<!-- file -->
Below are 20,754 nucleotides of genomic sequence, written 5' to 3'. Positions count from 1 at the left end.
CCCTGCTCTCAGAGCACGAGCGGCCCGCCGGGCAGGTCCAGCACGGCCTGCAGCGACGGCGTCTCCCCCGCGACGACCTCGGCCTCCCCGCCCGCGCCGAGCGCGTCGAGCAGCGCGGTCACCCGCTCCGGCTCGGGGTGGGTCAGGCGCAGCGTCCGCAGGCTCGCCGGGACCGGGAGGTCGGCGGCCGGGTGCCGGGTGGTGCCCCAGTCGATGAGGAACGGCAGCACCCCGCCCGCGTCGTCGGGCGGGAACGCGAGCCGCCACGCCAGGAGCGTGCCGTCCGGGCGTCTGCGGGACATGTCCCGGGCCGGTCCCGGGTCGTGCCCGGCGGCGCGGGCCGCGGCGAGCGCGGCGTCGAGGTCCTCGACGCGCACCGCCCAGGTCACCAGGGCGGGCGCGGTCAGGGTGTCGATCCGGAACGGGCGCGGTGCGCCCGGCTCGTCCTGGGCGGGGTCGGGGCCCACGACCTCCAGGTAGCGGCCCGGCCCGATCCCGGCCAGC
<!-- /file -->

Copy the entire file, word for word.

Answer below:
Below are 20,754 nucleotides of genomic sequence, written 5' to 3'. Positions count from 1 at the left end.
CCCTGCTCTCAGAGCACGAGCGGCCCGCCGGGCAGGTCCAGCACGGCCTGCAGCGACGGCGTCTCCCCCGCGACGACCTCGGCCTCCCCGCCCGCGCCGAGCGCGTCGAGCAGCGCGGTCACCCGCTCCGGCTCGGGGTGGGTCAGGCGCAGCGTCCGCAGGCTCGCCGGGACCGGGAGGTCGGCGGCCGGGTGCCGGGTGGTGCCCCAGTCGATGAGGAACGGCAGCACCCCGCCCGCGTCGTCGGGCGGGAACGCGAGCCGCCACGCCAGGAGCGTGCCGTCCGGGCGTCTGCGGGACATGTCCCGGGCCGGTCCCGGGTCGTGCCCGGCGGCGCGGGCCGCGGCGAGCGCGGCGTCGAGGTCCTCGACGCGCACCGCCCAGGTCACCAGGGCGGGCGCGGTCAGGGTGTCGATCCGGAACGGGCGCGGTGCGCCCGGCTCGTCCTGGGCGGGGTCGGGGCCCACGACCTCCAGGTAGCGGCCCGGCCCGATCCCGGCCAGC